They realised that they need an Ashoka (an administrator) to replace Babar (a conqueror)—and they were not wrong.  The company slowly shed weight, the organisation became more supple. There was elimination, but coupled with kindness—for example, the first marketing director appointed, was later transferred as distribution manager, but his emoluments were kept unchanged, although the position was two levels lower. However, he chose to stay. He could not get any other assignment at that salary anywhere else.
 
The story of this company always made me think - Why do brilliant people sometimes construct only to destruct? And why do they destroy so many lives and careers in the process? Fortunately, most of them are smart enough to save themselves – but they ruin lives for everyone else. 
 
And that is where, people like Andrew Carnegie (I am a great admirer of Carnegie) who was once asked, in the early 1900s, how is it possible that he had so many millionaires (43 at one point) working for him? 
 
He answered “Dealing with people is a lot like digging for gold. When you go digging for an ounce of gold, you have to move tons of dirt. But when you go digging, you don’t go looking for the dirt; you go looking for the gold.”
 
The Gold, the Good, the Positive. Just as a person can become successful with the right series of words—the Gold—a person can also be destroyed for a lifetime with the wrong series of words and actions—daggers to the heart.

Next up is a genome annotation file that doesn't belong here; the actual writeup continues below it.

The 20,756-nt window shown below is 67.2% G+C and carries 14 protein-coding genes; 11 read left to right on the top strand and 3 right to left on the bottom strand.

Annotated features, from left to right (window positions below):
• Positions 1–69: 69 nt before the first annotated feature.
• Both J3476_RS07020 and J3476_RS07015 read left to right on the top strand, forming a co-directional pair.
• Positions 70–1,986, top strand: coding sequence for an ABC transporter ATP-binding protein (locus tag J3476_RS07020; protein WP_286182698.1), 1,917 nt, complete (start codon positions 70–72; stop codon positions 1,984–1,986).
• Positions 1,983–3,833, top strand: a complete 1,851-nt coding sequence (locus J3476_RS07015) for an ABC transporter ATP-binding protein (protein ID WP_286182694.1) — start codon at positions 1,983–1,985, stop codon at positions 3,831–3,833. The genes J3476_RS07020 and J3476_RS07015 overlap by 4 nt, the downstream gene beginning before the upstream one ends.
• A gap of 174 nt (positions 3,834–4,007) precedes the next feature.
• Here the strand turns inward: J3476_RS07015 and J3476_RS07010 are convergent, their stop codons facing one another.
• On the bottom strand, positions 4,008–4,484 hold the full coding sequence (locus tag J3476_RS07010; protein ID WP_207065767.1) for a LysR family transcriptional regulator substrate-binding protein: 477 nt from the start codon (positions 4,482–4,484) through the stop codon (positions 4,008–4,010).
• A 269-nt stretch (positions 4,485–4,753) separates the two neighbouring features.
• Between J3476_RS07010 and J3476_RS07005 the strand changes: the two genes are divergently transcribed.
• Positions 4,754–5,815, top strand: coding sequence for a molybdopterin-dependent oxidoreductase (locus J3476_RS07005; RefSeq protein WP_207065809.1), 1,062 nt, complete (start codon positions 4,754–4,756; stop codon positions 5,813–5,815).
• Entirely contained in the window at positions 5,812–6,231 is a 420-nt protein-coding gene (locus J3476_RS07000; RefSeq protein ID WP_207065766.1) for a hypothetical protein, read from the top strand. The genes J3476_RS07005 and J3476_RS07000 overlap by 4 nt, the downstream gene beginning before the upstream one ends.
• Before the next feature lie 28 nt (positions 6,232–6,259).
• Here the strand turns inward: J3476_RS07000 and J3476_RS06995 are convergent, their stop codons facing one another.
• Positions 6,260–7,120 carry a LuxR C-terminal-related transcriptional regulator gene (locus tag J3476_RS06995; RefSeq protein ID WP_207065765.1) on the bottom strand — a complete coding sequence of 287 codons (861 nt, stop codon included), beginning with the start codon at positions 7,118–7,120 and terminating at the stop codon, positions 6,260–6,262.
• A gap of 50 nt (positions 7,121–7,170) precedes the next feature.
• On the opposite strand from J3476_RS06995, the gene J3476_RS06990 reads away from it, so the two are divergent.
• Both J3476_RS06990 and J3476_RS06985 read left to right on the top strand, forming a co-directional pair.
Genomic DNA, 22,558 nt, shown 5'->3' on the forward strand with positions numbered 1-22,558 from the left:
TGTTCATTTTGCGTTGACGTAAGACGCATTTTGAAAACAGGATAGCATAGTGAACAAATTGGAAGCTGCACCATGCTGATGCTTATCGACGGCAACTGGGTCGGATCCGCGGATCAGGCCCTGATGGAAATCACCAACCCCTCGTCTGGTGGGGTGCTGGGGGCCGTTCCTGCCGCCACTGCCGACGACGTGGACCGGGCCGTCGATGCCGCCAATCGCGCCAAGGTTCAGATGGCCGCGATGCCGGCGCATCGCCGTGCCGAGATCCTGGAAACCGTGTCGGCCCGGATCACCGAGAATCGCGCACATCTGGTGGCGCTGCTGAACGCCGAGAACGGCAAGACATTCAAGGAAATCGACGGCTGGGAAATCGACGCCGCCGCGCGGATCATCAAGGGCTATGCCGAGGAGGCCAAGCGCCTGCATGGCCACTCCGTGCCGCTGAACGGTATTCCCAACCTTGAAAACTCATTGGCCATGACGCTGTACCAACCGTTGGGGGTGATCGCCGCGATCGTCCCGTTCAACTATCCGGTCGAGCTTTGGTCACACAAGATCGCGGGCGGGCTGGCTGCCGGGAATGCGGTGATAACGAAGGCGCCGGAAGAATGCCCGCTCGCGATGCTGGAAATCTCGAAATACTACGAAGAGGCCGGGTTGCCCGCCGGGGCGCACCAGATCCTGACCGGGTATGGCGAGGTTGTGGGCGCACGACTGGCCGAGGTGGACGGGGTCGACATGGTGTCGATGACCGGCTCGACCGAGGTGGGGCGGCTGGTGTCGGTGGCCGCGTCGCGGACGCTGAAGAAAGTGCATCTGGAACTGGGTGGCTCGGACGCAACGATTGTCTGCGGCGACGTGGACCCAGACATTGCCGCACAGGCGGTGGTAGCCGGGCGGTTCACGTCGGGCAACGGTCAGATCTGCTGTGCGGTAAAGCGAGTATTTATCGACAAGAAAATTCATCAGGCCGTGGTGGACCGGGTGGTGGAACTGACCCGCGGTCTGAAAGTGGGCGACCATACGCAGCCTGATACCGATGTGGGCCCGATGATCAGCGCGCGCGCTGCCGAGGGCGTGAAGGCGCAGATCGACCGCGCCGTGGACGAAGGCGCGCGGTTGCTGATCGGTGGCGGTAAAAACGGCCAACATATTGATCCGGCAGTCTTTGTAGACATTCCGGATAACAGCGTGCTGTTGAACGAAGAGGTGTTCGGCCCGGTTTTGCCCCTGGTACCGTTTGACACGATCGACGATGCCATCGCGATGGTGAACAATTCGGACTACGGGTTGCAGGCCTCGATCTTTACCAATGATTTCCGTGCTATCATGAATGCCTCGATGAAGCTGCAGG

Those who construct, must try and ensure that they do not at the same time destroy!
 
(Walter Vieira is a Certified Management Consultant; and a Fellow of the Institute of Management Consultants of India (FIMC). He was a corporate executive for 14 years and pioneered marketing consulting in India in 1975. As a consultant, he has worked across the globe in four continents. He was the first Asian elected Chairman of ICMCI, the world apex body of 45 countries. He is the author of 16 books; a business columnist; visiting professor on marketing in the US, Europe and Asia. He now spends most of the time in NGO work.)
 
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    COMMENTS

    tillan2k

    2 weeks ago

    reason foreign seeds unless naturalised do not flourish in Indian soil and situation

    aq.qu

    2 weeks ago

    Very very well written Mr. Vieira. How simply you made such a deep point. This is the story of every other institution of reckoning; and more so in India. Be it a professionally run institution like HDFC Bank or tight gripped promoter driven group like Vedanta.